historyOur History

This one room schoolhouse was built
in 1864 and in operation untill 1954   

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Historical Tour This informal history of the Dixie School District covers three periods- Early, Pastoral and Mod...

Historical Tour

Host a Meeting Host a Meeting... The perfect place to hold a meeting.  We have plenty of seating room and...

Host a Meeting

Field Trip Field Trip...Forty-five minute presentation to include:    A typical school day in th...

Field Trip

Event Catering Event Catering... In addition to hosting weddings and film shoots we also provide catering se...

Event Catering

Film Shoots Film Shoots... The Dixie Schoolhouse is a prime location for a great film shoot.  With i...

Film Shoots

Book a Wedding Book a Wedding... The perfect wedding venue creates the backdrop for unforgettable wedding re...

Book a Wedding

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This informal history of the Dixie School District covers three periods- Early, Pastoral and Modern.  The writer has attempted to relate the story of the people from the earliest Indians to the “civilized” Indians of the Mission Period; from the early white settlers who pioneered and who placed great emphasis on education and the establishment of schools for their children; bringing us up to today’s modern suburban community.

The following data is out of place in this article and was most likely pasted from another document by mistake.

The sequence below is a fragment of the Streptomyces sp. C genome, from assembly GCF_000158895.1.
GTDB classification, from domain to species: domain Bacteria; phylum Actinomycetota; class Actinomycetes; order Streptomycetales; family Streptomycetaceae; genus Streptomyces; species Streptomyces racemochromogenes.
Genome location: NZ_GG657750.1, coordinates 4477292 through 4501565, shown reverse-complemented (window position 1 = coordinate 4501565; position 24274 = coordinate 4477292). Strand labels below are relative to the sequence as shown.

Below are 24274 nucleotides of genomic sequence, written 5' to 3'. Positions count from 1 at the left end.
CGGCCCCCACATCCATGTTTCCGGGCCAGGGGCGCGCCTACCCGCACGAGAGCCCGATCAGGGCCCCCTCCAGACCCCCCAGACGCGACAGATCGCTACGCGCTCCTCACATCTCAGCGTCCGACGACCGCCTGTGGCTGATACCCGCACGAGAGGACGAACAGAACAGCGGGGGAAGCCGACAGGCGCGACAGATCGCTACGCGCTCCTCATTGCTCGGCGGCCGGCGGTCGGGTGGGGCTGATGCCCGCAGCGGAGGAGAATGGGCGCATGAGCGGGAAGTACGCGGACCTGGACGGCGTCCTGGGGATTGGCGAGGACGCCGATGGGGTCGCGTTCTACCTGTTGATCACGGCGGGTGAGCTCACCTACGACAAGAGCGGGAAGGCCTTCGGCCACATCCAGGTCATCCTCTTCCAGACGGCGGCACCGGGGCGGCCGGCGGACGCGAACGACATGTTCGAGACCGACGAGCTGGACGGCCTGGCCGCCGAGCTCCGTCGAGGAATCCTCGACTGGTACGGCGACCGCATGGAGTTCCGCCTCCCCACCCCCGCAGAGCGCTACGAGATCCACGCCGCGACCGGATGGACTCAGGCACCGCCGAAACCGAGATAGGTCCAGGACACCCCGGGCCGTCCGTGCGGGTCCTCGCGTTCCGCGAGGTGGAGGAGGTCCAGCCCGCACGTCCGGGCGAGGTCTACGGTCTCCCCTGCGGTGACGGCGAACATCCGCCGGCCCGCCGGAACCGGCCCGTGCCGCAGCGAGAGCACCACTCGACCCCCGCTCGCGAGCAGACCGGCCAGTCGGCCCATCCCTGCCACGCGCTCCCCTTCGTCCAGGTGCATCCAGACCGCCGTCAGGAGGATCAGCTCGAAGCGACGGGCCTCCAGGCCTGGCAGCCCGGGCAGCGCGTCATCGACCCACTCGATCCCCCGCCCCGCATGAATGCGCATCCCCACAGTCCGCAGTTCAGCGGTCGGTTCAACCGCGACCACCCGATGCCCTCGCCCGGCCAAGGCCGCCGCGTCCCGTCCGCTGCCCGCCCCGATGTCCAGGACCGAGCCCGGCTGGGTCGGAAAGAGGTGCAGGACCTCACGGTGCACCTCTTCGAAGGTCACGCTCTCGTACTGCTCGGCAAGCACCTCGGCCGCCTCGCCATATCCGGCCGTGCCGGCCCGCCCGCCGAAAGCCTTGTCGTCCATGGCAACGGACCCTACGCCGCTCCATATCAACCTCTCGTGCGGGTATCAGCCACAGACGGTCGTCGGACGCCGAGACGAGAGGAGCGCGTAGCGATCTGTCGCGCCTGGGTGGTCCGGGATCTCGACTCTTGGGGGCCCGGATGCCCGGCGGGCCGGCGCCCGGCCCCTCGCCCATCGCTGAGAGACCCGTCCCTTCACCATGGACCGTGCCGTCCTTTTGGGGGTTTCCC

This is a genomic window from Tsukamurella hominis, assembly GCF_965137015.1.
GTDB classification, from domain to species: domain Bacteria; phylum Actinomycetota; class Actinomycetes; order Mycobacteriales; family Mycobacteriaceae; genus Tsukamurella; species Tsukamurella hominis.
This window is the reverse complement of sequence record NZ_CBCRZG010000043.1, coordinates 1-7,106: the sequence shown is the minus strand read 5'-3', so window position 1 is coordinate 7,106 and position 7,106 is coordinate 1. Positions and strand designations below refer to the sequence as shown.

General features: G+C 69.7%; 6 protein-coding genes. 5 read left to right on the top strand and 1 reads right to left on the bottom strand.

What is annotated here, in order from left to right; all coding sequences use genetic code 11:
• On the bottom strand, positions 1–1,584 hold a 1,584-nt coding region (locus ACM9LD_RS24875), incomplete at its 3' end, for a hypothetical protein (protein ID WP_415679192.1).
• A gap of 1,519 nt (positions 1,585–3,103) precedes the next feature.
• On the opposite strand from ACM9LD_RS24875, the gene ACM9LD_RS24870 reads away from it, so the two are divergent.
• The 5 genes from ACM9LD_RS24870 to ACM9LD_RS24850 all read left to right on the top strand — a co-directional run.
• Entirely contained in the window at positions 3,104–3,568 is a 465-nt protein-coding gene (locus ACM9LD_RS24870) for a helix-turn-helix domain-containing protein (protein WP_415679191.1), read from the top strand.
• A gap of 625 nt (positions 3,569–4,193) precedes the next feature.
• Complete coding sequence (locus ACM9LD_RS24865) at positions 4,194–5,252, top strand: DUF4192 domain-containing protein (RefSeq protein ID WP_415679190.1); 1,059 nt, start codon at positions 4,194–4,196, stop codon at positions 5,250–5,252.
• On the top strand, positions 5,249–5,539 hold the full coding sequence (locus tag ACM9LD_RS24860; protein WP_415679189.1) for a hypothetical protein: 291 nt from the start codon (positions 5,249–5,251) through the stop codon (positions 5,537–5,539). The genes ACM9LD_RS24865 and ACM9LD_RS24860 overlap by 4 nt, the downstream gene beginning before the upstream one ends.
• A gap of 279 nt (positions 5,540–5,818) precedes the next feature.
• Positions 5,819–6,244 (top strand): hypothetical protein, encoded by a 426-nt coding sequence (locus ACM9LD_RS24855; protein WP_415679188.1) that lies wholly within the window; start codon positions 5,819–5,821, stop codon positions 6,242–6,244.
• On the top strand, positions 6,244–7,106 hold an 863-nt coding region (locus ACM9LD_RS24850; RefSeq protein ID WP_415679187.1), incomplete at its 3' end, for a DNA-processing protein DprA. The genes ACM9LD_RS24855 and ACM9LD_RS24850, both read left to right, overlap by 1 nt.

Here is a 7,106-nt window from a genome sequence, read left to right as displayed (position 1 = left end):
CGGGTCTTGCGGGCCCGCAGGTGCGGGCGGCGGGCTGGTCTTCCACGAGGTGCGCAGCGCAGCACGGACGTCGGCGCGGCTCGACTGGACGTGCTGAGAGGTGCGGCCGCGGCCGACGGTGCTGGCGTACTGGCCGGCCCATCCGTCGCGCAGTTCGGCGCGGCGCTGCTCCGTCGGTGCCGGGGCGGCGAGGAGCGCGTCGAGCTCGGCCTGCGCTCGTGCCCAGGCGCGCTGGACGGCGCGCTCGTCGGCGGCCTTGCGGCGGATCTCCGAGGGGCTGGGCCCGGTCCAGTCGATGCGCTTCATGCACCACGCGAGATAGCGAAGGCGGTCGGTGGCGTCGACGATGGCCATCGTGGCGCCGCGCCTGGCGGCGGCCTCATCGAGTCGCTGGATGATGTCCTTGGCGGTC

The land of Dixie District is a series of valleys tucked between ranges of hills towering as high as 1905 feet above sea level.  Access from the west is by a narrow winding mountainous road known as Lucas Valley Road.  Access from the north and south is by U.S. Highway 101, formerly a wagon road that joined San Rafael on the south with the towns of Sonoma County on the north.  In early day, important access on its extreme east was by means of ships and boats docking on its short span of San Pablo Bay.  Santa Venetia borders on the southwest.

            In the early days, it was a pleasant land- the hills covered largely with oak, bay, horse chestnut and madrone, warmed the winds from the Pacific Ocean before they reached these valleys where wild grasses grew rampantly during the winter and spring rains and where they endured- brown and dry during the summer and fall.  Whether green or dry, these grasses provided abundant food for the grazing of wild animals.  These animals were to be replaced in part, first by cattle and sheep of the rancheros, then by steers to provide meat for the surrounding area, and finally by the dairy cows. 


Nicholas A. Kunst

Maria Codoni
Vice President,
Grand Niece of
the Last Principal
Josephine Codoni-

Susan Dotto
Dixie Parent

Christin G. Newton




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About us

About the Dixie Schoolhouse

The Dixie Schoolhouse is both historically and architecturally significant in relationship to early California.  Not only does it provide a valuable link to the well-known James Miller family, but it is Marin County’s last remaining mid-Victorian one-room schoolhouse with is substantially unaltered, and intended for viable, contemporary public use as an educational museum, meeting hall, and historical monument for visiting classes of school-children.  The other schoolhouses of this era have either been converted to private residences or demolished.

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Historical Tour

Historical Tour...   Come take a tour that will bring you back in...


The perfect wedding venue creates the backdrop for unforgettable wedding...

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